With my five-year reunion slated for next year, I’m deciding whether or not to head back and booze with old friends. Complicating the decision, however, is the fact that the social fabric of Collegetown has changed. It started with Dino’s closing when I was a senior, and now Johnny O’s, The Palms and Dunbar’s have met the same fate.
Will this change my decision to return? No. Can I frequent my old haunts? I’ll find others. Does that make a difference? Maybe.
For many undergrads, bars are closely intertwined with college social life and fond memories recalled after graduation. While there is little unique about the bars themselves, much is unique in the way they enable alumni to connect with their alma maters post-graduation. After graduating, former students will never again take a course, host a mixer or lead an organization on campus in the company of their friends. A bar, however, can be enjoyed in the same way for decades to follow.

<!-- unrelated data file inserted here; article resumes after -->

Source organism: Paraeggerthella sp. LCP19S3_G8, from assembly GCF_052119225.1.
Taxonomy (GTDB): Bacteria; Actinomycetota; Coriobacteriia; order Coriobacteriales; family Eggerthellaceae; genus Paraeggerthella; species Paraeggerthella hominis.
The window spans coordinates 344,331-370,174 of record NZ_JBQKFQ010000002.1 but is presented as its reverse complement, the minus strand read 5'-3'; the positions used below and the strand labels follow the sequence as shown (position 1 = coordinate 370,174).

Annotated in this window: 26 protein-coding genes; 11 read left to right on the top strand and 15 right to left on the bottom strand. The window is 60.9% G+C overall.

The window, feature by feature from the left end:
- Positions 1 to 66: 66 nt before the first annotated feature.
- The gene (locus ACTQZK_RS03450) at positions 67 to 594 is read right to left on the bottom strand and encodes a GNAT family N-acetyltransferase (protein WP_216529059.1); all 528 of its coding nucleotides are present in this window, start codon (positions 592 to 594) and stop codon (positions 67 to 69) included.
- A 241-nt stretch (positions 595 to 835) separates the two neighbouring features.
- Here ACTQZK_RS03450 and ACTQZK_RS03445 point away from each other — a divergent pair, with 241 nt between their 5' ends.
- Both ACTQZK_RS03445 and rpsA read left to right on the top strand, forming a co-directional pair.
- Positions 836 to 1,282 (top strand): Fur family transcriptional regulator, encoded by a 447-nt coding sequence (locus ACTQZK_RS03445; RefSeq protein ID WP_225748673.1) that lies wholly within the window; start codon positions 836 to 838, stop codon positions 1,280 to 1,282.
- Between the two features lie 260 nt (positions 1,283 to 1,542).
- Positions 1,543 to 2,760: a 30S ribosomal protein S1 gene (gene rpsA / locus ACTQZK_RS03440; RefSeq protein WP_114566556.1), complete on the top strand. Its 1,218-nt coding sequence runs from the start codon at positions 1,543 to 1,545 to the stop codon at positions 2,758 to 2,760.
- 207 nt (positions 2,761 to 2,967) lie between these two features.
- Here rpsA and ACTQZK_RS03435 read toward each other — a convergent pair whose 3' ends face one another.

For colleges, having alumni connect with the fond memories of the past is important. When alumni feel connected to their university, they’re more inclined to donate. And because giving potential increases and closeness with the school decreases with time, the challenge for endowment directors is less about whether alumni have the means to give, and more about whether they have the desire to.
Next summer, for the first time, scores of alumni will realize they have lost opportunities to connect. While we can all agree that alumni with deep pockets were likely never interested in reconnecting with places like Dunbar’s, they may very well have enjoyed Ruloff’s.
So Cornell, please, if necessary, prop up the last watering hole where all generations of alumni can come and reminisce about that one pregame that got out of hand. If not for me and others who want $1 tacos, do it for Ezra.